There is a good deal of the Christian, Augustinian legacy in Montaigne’s makeup. And of all the philosophers, he most frequently echoes ancient sceptics like Pyrrho or Carneades who argued that we can know almost nothing with certainty. This is especially true concerning the “ultimate questions” the Catholics and Huguenots of Montaigne’s day were bloodily contesting.

Writing in a time of cruel sectarian violence, Montaigne is unconvinced by the ageless claim that having a dogmatic faith is necessary or especially effective in assisting people to love their neighbours:

Between ourselves, I have ever observed supercelestial opinions and subterranean manners to be of singular accord …

This scepticism applies as much to the pagan ideal of a perfected philosophical sage as it does to theological speculations.

Socrates’ constancy before death, Montaigne concludes, was simply too demanding for most people, almost superhuman. As for Cato’s proud suicide, Montaigne takes liberty to doubt whether it was as much the product of Stoic tranquility, as of a singular turn of mind that could take pleasure in such extreme virtue.

Indeed when it comes to his essays “Of Moderation” or “Of Virtue”, Montaigne quietly breaks the ancient mold. Instead of celebrating the feats of the world’s Catos or Alexanders, here he lists example after example of people moved by their sense of transcendent self-righteousness to acts of murderous or suicidal excess.

Even virtue can become vicious, these essays imply, unless we know how to moderate our own presumptions.

Of cannibals and cruelties

If there is one form of argument Montaigne uses most often, it is the sceptical argument drawing on the disagreement amongst even the wisest authorities.

If human beings could know if, say, the soul was immortal, with or without the body, or dissolved when we die … then the wisest people would all have come to the same conclusions by now, the argument goes. Yet even the “most knowing” authorities disagree about such things, Montaigne delights in showing us.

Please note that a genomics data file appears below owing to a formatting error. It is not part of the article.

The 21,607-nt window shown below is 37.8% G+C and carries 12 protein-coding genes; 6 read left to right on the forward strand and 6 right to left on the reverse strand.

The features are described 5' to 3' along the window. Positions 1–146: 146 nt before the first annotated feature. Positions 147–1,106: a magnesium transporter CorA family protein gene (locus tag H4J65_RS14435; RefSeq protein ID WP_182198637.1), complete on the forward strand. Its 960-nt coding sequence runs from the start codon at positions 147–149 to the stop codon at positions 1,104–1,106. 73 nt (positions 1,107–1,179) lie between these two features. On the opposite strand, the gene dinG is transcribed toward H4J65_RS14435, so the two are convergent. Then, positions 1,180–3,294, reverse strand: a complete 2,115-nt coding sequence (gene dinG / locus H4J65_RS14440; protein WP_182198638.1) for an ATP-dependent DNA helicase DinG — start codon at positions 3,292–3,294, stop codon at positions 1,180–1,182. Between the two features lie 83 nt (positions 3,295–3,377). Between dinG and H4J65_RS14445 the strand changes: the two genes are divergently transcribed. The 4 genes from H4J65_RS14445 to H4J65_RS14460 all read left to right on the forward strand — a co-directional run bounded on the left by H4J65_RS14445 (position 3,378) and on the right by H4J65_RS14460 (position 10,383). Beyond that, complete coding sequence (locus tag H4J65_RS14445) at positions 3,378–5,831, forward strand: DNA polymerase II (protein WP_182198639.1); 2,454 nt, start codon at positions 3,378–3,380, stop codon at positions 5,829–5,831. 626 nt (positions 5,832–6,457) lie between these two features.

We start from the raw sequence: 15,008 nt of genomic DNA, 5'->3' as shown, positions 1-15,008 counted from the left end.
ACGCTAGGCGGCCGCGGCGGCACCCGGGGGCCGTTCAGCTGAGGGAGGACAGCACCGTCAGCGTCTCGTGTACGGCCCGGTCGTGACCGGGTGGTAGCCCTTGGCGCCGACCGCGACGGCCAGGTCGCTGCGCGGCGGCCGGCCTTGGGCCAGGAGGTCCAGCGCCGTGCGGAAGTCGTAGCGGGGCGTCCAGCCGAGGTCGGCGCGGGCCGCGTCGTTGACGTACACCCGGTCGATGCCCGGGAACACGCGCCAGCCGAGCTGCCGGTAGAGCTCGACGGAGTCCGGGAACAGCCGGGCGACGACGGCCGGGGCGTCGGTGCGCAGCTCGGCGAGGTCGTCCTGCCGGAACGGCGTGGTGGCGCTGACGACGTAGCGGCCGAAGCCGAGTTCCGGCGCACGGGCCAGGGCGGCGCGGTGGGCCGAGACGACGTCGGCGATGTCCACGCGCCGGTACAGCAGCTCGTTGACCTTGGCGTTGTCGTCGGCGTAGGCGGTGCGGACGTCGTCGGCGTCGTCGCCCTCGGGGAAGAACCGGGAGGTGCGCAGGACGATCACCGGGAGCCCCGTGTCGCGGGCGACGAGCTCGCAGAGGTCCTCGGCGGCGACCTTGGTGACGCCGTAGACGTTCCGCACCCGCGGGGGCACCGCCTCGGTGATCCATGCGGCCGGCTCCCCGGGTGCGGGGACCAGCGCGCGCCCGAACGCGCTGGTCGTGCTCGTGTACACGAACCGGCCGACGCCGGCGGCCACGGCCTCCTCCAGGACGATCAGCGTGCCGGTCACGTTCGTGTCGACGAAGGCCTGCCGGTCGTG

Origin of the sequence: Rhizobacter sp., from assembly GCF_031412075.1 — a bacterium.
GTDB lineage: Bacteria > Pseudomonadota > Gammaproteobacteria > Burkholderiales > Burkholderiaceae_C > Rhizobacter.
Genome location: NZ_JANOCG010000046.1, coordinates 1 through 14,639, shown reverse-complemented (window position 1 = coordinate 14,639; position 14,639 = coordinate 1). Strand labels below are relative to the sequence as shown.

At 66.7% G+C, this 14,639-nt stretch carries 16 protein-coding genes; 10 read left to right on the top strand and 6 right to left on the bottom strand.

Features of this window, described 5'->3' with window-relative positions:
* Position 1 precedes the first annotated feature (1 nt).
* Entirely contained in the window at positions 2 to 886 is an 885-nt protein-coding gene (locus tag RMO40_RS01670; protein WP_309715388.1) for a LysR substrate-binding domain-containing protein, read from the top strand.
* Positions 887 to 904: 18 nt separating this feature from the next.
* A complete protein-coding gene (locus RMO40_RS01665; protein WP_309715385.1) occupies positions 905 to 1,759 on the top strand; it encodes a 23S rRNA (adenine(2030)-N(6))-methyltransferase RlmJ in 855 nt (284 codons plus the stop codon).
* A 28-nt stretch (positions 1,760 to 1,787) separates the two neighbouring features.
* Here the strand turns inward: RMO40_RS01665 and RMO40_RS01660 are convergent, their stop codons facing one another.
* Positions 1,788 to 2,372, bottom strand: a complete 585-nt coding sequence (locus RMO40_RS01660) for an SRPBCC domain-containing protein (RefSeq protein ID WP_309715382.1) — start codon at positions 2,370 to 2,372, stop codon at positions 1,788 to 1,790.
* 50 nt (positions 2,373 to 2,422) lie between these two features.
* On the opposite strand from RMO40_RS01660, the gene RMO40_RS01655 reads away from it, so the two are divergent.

The existence of such “an infinite confusion” of opinions and customs ceases to be the problem, for Montaigne. It points the way to a new kind of solution, and could in fact enlighten us.

Documenting such manifold differences between customs and opinions is, for him, an education in humility:

Manners and opinions contrary to mine do not so much displease as instruct me; nor so much make me proud as they humble me.

His essay “Of Cannibals” for instance, presents all of the different aspects of American Indian culture, as known to Montaigne through travellers’ reports then filtering back into Europe. For the most part, he finds these “savages’” society ethically equal, if not far superior, to that of war-torn France’s — a perspective that Voltaire and Rousseau would echo nearly 200 years later.

We are horrified at the prospect of eating our ancestors. Yet Montaigne imagines that from the Indians’ perspective, Western practices of cremating our deceased, or burying their bodies to be devoured by the worms must seem every bit as callous.

And while we are at it, Montaigne adds that consuming people after they are dead seems a good deal less cruel and inhumane than torturing folk we don’t even know are guilty of any crime whilst they are still alive …

A gay and sociable wisdom

“So what is left then?”, the reader might ask, as Montaigne undermines one presumption after another, and piles up exceptions like they had become the only rule.

A very great deal, is the answer. With metaphysics, theology, and the feats of godlike sages all under a “suspension of judgment”, we become witnesses as we read the Essays to a key document in the modern revaluation and valorization of everyday life.

There is, for instance, Montaigne’s scandalously demotic habit of interlacing words, stories and actions from his neighbours, the local peasants (and peasant women) with examples from the greats of Christian and pagan history. As he writes:

I have known in my time a hundred artisans, a hundred labourers, wiser and more happy than the rectors of the university, and whom I had much rather have resembled.

By the end of the Essays, Montaigne has begun openly to suggest that, if tranquillity, constancy, bravery, and honour are the goals the wise hold up for us, they can all be seen in much greater abundance amongst the salt of the earth than amongst the rich and famous:

I propose a life ordinary and without lustre: ‘tis all one … To enter a breach, conduct an embassy, govern a people, are actions of renown; to … laugh, sell, pay, love, hate, and gently and justly converse with our own families and with ourselves … not to give our selves the lie, that is rarer, more difficult and less remarkable …

And so we arrive with these last Essays at a sentiment better known today from another philosopher, Friedrich Nietzsche, the author of A Gay Science (1882) .

Montaigne’s closing essays repeat the avowal that: “I love a gay and civil wisdom ….” But in contrast to his later Germanic admirer, the music here is less Wagner or Beethoven than it is Mozart (as it were), and Montaigne’s spirit much less agonised than gently serene.

It was Voltaire, again, who said that life is a tragedy for those who feel, and a comedy for those who think. Montaigne adopts and admires the comic perspective. As he writes in “Of Experience”:

It is not of much use to go upon stilts, for, when upon stilts, we must still walk with our legs; and when seated upon the most elevated throne in the world, we are still perched on our own bums.